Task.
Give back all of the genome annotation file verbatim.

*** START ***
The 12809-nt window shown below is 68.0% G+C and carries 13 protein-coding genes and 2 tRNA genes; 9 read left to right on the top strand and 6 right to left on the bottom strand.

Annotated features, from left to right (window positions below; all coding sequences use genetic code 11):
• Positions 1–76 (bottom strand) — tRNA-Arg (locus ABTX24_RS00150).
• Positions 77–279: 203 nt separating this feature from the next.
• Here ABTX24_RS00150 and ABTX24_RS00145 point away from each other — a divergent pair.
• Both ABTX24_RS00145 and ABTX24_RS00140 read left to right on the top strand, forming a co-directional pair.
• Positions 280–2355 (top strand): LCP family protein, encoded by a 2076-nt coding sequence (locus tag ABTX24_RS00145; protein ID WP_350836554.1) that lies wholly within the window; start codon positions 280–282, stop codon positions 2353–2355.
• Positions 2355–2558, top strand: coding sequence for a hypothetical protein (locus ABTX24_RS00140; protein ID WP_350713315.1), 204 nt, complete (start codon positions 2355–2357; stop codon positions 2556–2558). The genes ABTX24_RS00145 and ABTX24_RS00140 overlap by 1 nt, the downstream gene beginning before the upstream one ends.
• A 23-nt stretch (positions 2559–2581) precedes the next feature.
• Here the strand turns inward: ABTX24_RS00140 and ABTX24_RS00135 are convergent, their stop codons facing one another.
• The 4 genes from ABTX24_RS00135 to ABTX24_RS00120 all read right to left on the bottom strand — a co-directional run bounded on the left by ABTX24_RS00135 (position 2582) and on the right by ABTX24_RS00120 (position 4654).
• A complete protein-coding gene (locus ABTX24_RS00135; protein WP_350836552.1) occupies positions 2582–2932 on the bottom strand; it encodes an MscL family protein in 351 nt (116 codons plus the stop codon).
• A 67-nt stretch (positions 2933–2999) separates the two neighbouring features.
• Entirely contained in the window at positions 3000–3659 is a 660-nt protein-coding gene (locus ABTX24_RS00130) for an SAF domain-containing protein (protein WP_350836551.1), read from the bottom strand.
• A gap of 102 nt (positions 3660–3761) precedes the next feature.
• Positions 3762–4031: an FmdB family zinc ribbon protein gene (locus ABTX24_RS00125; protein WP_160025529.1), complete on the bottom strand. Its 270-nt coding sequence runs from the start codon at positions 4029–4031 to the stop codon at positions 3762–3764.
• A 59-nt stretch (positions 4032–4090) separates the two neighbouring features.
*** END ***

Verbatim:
The 12809-nt window shown below is 68.0% G+C and carries 13 protein-coding genes and 2 tRNA genes; 9 read left to right on the top strand and 6 right to left on the bottom strand.

Annotated features, from left to right (window positions below; all coding sequences use genetic code 11):
• Positions 1–76 (bottom strand) — tRNA-Arg (locus ABTX24_RS00150).
• Positions 77–279: 203 nt separating this feature from the next.
• Here ABTX24_RS00150 and ABTX24_RS00145 point away from each other — a divergent pair.
• Both ABTX24_RS00145 and ABTX24_RS00140 read left to right on the top strand, forming a co-directional pair.
• Positions 280–2355 (top strand): LCP family protein, encoded by a 2076-nt coding sequence (locus tag ABTX24_RS00145; protein ID WP_350836554.1) that lies wholly within the window; start codon positions 280–282, stop codon positions 2353–2355.
• Positions 2355–2558, top strand: coding sequence for a hypothetical protein (locus ABTX24_RS00140; protein ID WP_350713315.1), 204 nt, complete (start codon positions 2355–2357; stop codon positions 2556–2558). The genes ABTX24_RS00145 and ABTX24_RS00140 overlap by 1 nt, the downstream gene beginning before the upstream one ends.
• A 23-nt stretch (positions 2559–2581) precedes the next feature.
• Here the strand turns inward: ABTX24_RS00140 and ABTX24_RS00135 are convergent, their stop codons facing one another.
• The 4 genes from ABTX24_RS00135 to ABTX24_RS00120 all read right to left on the bottom strand — a co-directional run bounded on the left by ABTX24_RS00135 (position 2582) and on the right by ABTX24_RS00120 (position 4654).
• A complete protein-coding gene (locus ABTX24_RS00135; protein WP_350836552.1) occupies positions 2582–2932 on the bottom strand; it encodes an MscL family protein in 351 nt (116 codons plus the stop codon).
• A 67-nt stretch (positions 2933–2999) separates the two neighbouring features.
• Entirely contained in the window at positions 3000–3659 is a 660-nt protein-coding gene (locus ABTX24_RS00130) for an SAF domain-containing protein (protein WP_350836551.1), read from the bottom strand.
• A gap of 102 nt (positions 3660–3761) precedes the next feature.
• Positions 3762–4031: an FmdB family zinc ribbon protein gene (locus ABTX24_RS00125; protein WP_160025529.1), complete on the bottom strand. Its 270-nt coding sequence runs from the start codon at positions 4029–4031 to the stop codon at positions 3762–3764.
• A 59-nt stretch (positions 4032–4090) separates the two neighbouring features.